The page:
Subsidy Advice Unit: hints and tips for referrals

read time: 3 mins

The Subsidy Advice Unit (SAU) is responsible for reviewing and advising on the provision of both Subsidies and Schemes of Interest (SSoI) and Subsidies and Schemes of Particular Interest (SSoPI). 

These are subsidies which are considered to have a higher risk of distorting competition or trade within the UK or internationally. The SAU’s role is to evaluate a public authority’s assessment of the subsidy against the subsidy control principles set out in schedule 1 of the Subsidy Control Act. The SAU also advises on how the public authority’s assessment could be improved, or how the subsidy can be modified to ensure compliance with the principles. 

We take a look at some hints and tips for the SAU voluntary and mandatory referrals processes:


Subsidy control is a new regime and many public authorities are unfamiliar with the process. Therefore, it is beneficial to have a pre-referral discussion with the SAU and consider the subsidy control principles in more detail. Public authorities are also encouraged to engage with other Government departments, in particular, the Department for Business and Trade which has responsibility for subsidy control policy, including maintaining the transparency database.

Preparing the submission

It’s important that public authorities follow the statutory guidance when preparing their subsidy assessment, to understand the type of evidence required. Any information provided to the Subsidy Advice Unit in a referral should not be redacted.

Subsidy control principles

The subsidy needs to be assessed against all seven subsidy control principles, including the additional  energy and environment principles where applicable. There should be an equal amount of up-to-date evidence to support each principle. This is likely to be a mixture of quantitative and qualitative data.

Policy objective

Principle A requires the policy objective to be clearly defined and specific to remedying a market failure or addressing an equity rationale. Citing a large number of policies that do not directly relate to the market failure or equity rational, is not persuasive.

Balancing exercise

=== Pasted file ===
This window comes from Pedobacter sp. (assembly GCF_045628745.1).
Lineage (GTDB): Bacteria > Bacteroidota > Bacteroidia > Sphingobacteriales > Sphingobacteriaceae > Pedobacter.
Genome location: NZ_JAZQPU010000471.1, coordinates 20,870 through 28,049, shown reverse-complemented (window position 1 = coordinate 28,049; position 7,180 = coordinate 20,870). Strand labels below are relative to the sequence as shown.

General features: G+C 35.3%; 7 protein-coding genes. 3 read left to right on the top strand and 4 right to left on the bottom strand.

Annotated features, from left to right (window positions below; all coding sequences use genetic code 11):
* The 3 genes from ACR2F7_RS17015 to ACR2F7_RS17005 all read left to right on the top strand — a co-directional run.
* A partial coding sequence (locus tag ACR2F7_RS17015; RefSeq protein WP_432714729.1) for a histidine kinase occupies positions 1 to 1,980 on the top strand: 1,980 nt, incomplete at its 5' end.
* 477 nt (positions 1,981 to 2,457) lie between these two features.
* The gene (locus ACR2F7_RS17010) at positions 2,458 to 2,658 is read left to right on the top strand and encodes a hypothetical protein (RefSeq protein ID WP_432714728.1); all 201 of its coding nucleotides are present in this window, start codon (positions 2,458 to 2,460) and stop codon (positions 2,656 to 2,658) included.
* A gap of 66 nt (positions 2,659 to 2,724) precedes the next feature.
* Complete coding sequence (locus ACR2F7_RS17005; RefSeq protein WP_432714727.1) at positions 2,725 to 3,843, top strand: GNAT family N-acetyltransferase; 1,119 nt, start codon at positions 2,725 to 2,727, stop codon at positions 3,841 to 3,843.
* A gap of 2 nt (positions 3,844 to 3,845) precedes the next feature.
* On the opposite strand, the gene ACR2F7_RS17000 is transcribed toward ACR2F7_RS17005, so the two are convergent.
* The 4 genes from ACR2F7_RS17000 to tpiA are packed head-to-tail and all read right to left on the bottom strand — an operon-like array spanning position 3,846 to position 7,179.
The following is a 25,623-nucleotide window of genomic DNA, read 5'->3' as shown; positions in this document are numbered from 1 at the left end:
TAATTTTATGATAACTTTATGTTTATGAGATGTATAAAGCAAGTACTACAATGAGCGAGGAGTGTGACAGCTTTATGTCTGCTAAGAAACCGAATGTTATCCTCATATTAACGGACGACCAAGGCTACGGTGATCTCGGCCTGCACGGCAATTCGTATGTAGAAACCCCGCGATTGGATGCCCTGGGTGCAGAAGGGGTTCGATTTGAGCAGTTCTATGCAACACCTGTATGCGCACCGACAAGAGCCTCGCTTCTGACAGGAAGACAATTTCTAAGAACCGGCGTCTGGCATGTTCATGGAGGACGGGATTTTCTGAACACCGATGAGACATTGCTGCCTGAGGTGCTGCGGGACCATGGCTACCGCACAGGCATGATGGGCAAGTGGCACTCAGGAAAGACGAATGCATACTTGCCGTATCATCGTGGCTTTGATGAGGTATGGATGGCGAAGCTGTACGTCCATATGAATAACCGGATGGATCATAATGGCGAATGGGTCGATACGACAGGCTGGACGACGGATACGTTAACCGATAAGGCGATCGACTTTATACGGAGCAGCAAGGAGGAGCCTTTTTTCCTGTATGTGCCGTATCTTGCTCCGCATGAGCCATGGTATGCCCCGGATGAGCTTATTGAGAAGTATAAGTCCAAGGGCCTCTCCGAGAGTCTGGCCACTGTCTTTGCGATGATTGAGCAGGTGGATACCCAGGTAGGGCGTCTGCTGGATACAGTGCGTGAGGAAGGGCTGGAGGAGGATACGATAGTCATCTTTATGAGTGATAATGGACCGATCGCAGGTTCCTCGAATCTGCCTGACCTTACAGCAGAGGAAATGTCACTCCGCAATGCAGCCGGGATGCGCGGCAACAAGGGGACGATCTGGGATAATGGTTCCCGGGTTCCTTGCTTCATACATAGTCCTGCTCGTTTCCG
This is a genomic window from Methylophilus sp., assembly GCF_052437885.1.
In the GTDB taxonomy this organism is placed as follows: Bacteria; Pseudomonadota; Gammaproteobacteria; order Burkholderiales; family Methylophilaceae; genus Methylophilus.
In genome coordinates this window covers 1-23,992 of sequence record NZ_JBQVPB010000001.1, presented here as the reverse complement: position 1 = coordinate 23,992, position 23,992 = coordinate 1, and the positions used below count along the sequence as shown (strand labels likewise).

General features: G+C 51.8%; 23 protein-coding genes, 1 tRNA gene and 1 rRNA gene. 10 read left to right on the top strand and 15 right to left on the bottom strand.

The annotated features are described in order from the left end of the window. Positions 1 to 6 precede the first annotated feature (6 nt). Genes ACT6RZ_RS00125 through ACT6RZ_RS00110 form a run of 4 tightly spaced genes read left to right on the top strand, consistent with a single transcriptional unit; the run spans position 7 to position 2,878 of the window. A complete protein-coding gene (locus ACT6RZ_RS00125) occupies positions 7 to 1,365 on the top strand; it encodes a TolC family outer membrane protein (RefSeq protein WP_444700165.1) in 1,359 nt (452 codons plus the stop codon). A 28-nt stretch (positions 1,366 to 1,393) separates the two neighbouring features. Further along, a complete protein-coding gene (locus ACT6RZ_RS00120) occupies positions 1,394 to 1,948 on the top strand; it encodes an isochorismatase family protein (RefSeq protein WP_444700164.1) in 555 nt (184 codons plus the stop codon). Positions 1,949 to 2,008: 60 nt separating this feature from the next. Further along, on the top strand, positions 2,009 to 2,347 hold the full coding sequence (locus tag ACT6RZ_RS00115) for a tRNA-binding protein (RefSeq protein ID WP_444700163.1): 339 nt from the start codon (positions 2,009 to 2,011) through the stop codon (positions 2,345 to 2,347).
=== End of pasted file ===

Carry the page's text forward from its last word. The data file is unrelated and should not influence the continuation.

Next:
Principle G requires the beneficial effects of achieving a specific policy objective, to outweigh negative effects on the market. Public authorities need to clearly consider and describe the potential impacts on the market and what steps they have taken to mitigate these impacts. 

Packaged services

Where a subsidy involves a package of services these should be differentiated, considered separately and assessed in turn.

Call-in powers

The Secretary of State may call in a subsidy, if it considers there is a risk that the subsidy would not comply with subsidy control or negatively affect the market. There is no detailed guidance, however the risk of call-in is potentially higher with high value subsidies and/or those given to sensitive sectors. 

SAU reports

The SAU doesn’t track the actions that public authorities take, following the publication of SAU reports. Therefore, it is a public authority’s responsibility to review the reports and consider whether there are any short comings that could result in a legal challenge. The SAU is aware that there has been at least one instance where a public authority has decided not to give a subsidy as a result of the SAU’s evaluation.

All referrals received to date have been on a mandatory basis. Therefore, it remains to be seen if public authorities start to use the voluntary referral service for SSoI and whether any further streamlined routes are introduced in the future. 

What’s next?

The SAU will publish its first monitoring and evaluation report in autumn 2023, and the Competition Market Authority will report into the effectiveness of the Subsidy Control Act in 2026. The Department for Business and Trade will also publish further guidance when required. Feedback has also been requested on the transparency database, which the Government  is considering improving.

Ashfords has considerable experience of advising on subsidy control - a series of bitesize articles is available here. We also offer training on the subsidy control regime, including further hints and tips based on our experience. 

If you have any queries, or would like to discuss training needs for your public authority, please contact the public sector team.

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